A Churchill tank named Ballymoney

Bracken Anderson writes about how a crewman in a NIH tank named Ballymoney won the Military Medal for repairing his tank whilst under attack from intense enemy fire.

Wednesday, 28th April 2010, 2:18 pm

THE Squadron Sgt. Major (SSM) of B Squadron, North Irish Horse was in a state of crimson fury, as he stood before Trooper D…. who was not of military bearing. The SSM scanned the dishevelled tank crewman up and down whilst spewing forth a tirade of oaths and military jargon that would have made the devil blush. Trooper D. hailed from a farm near Ballymoney, and he looked like he had fallen into his uniform, tipped from a skip, in his innocence he had joined the Cavalry thinking he was to be a horse soldier. He knew how to work horses, it was a shock to his system when he was assigned as a tank crewman.

By February1943 the NIH , as a Churchill tank regiment, had arrived in North Africa, to help take on the might of Rommel and "Panzer Armee Afrika." Trooper D. was now in his element… virtually no more parades, no saluting, no drill, and oil stained overalls were optional. To most of B Sqn it came as a surprise to find that Trooper D. took to tank driving as a duck to water.

A 40 ton Churchill tank housed a crew of five….Commander, Gunner, Radio op./ gun loader, Driver and Co-driver/ machine gunner. Fear was not in Trooper D's vocabulary, in battle,he kept his driver vision port open, much to the irritation of his crewmates. He maintained his "Granny had the second sight". However his exasperated tank commander, Cpl. White eventually persuaded Driver D that the rest of his crew didn't share his faith in his granny or her second sight!

Many tanks in B Sqn were knocked out in battle, however "Ballymoney" appeared ever dependable. Driver D.was often seen patting his tank ,lovingly declaring out loud that "they were going to make it".

Fierce fighting prevailed in Tunisia, NIH tanks accompanied Infantry regiments in attacking and capturing German-held hilltops. One such strategic attack was on Point 760. The dawn attack was preceded by an artillery barrage from 600 guns.As the smoke dispersed, tanks advanced. Germans holding the high ground hurled everything at them…machine gun bullets , HE and AP shells, plus the dreaded, deadly Mortars. Suddenly feared events occurred….a blinding flash, an enormous bang and "Ballymoney" shuddered to a grinding halt. The crew were stunned into shocked silence, which was punctured by the extraordinary behaviour of Driver D. The quiet tank driver erupted into a boiling fury. Up to now, he never had a bad word about anyone, now , the war was personal--the Germans had delivered a shattering blow against his beloved tank. His Churchill filled with the stench of cordite fumes and billowing smoke, it was time to evacuate the disabled tank.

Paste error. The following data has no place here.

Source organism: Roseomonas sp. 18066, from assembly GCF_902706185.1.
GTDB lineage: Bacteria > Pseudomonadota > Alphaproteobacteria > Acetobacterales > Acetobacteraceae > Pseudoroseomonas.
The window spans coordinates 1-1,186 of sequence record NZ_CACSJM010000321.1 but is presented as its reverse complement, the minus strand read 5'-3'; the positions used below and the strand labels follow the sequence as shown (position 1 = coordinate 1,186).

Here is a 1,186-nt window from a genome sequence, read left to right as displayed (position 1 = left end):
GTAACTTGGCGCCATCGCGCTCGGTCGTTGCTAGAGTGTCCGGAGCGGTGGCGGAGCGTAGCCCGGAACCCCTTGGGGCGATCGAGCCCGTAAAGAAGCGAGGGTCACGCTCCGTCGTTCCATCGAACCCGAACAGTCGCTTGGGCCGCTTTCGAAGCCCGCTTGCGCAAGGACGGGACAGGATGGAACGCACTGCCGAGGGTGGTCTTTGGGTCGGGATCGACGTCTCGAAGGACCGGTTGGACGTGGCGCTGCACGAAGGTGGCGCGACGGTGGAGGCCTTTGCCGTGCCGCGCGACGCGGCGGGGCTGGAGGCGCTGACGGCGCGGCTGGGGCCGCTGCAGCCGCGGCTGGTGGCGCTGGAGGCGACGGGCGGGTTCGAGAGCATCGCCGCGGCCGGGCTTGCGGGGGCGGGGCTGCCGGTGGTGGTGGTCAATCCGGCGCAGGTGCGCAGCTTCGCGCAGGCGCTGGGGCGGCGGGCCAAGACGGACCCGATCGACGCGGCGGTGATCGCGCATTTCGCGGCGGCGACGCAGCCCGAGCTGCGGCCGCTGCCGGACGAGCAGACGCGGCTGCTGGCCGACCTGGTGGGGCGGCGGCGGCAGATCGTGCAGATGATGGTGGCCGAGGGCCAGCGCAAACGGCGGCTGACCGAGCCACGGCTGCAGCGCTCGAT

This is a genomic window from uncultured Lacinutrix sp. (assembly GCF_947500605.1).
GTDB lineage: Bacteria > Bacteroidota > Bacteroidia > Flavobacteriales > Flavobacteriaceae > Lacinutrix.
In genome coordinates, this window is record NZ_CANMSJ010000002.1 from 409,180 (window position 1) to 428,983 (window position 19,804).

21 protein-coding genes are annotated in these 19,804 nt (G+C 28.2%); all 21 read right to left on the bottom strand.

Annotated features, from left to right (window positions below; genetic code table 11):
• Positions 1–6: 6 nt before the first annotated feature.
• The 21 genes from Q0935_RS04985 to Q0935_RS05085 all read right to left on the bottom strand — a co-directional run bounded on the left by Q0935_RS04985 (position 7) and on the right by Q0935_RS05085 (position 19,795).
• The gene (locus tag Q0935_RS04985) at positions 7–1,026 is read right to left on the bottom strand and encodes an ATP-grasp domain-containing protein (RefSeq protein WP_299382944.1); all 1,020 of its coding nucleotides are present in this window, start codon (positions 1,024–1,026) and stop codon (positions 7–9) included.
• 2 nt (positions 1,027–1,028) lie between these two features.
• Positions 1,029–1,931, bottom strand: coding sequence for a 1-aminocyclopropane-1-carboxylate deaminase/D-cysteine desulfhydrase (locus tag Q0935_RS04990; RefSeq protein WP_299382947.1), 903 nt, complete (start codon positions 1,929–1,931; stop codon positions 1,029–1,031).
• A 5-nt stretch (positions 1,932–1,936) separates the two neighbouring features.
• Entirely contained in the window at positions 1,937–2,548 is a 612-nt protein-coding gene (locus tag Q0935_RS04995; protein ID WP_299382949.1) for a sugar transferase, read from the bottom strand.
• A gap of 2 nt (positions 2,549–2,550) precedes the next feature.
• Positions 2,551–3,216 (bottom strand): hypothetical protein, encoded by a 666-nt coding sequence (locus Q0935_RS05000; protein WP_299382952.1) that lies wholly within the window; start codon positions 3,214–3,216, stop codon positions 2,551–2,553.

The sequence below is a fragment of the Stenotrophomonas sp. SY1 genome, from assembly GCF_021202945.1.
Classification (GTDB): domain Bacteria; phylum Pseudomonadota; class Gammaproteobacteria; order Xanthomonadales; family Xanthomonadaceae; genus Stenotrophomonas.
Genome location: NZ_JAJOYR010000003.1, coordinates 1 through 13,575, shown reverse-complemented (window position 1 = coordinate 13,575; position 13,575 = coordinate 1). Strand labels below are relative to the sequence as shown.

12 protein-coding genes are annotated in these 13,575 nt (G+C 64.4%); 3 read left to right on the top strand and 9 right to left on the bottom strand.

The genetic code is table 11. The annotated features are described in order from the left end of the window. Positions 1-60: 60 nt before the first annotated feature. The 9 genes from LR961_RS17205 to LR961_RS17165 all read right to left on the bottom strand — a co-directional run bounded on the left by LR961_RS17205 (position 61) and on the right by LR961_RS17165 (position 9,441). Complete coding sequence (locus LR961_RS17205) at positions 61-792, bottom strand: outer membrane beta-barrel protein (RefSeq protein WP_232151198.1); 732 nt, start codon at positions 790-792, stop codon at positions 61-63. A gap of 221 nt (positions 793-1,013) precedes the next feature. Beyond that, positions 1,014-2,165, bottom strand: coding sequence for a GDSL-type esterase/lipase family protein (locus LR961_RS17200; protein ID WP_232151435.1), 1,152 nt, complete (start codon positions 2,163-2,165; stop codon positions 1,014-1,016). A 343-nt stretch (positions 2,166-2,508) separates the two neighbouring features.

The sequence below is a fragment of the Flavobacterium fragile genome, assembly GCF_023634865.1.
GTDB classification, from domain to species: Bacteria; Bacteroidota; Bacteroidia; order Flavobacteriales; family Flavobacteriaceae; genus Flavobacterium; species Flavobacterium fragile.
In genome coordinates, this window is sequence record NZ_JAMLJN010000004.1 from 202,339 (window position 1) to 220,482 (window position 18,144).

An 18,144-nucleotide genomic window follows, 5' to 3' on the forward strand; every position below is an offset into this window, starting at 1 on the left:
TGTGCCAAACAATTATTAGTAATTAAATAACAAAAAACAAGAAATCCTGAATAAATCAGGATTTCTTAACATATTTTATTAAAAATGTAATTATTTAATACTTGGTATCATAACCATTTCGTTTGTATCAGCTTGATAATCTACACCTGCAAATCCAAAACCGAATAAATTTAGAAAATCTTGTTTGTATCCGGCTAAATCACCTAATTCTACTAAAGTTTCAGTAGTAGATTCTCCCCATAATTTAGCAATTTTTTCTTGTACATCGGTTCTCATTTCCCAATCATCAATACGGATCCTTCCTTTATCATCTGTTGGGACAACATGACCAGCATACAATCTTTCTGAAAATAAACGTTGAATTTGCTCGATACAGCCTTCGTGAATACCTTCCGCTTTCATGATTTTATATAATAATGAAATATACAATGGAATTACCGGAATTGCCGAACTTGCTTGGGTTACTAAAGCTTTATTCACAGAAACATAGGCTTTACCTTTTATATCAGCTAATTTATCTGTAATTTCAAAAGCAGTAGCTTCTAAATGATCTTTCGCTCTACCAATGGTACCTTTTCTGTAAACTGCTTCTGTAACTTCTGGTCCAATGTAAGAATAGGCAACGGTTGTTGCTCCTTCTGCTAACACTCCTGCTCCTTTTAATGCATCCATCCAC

The OC's (Officer Commanding) voice came over the radio, telling the stunned

crew they had been hit by an HE (High Explosive) shell which had smashed a track.

The tank was abandoned through the co-driver's side door. Outside the battle roared.

Cpl. White called out to his crew…Driver D. did not answer. The Cpl. shouted out again trying to locate his driver. A loud voice boomed out over the terrifying din of battle, it was Driver D raging that the Germans weren't going to destroy his tank…..he was dodging flying bullets and explosions, fixing the track. The tank Cpl. couldn't believe it, he ordered his driver to crawl round and join the rest of the his mates to the rear. Driver D. screamed back telling Cpl White to "go to hell" then he asked his co-driver friend to crawl forward and help him remove track pins. Before Cpl White could stop him the co-driver had gone to help his mate fix the track. In a lull in the fighting the Cpl stood up to see what was happening….he witnessed his co-driver and driver using crow bars, and sledge hammers, then lifting three spare track plates ,(each 56lbs in weight) into place. Bullets bounced off the tank as they worked.

It was an incredible act of courage under heavy fire. Later, Cpl White radioed in his call-sign…."Baker four B to Baker four…we are back in action!"

B Sqn HQ was astonished at the news, however "Ballymoney" was given new enemy targets and the crew knocked out two German gun emplacements on the way. The enemy never imagined tanks could climb such high positions, they were mystified at the amazing climbing capabilities of the Churchill tank, unequalled by any other British tank at that time. Battle over,… B Sqn was relieved, Trooper D was informed that although he had disobeyed orders, he was to be commended for his actions.

He was awarded the Military Medal, "for gallantry far beyond the cause of duty".

Another big event in Driver D's life was when the SSM again approached him, and admonished him for still being scruffy, however he then applauded Driver D's actions as that of a hero or madman…..he wasn't terribly sure which, but he reckoned hero was the more likely of the two.

For the first time in his army career, the big quiet Co. Antrim farmer stood in a soldierly manner as he leaned beside his tank with BALLYMONEY painted on its sides, and he felt every inch a proud North Irish Horse tankman!

(The Military medal is no longer issued,… superseded by the Military Cross)

* This story is taken from a collection of events written by NIH tankmen after the war. Bracken has been researching the NIH for 12 years and is a member of the Regt Association.

In all, 20 Mil. Crosses and 22 Mil. Medals were awarded to NIH personnel during WW11. This story is just one, in a sea of heroic actions.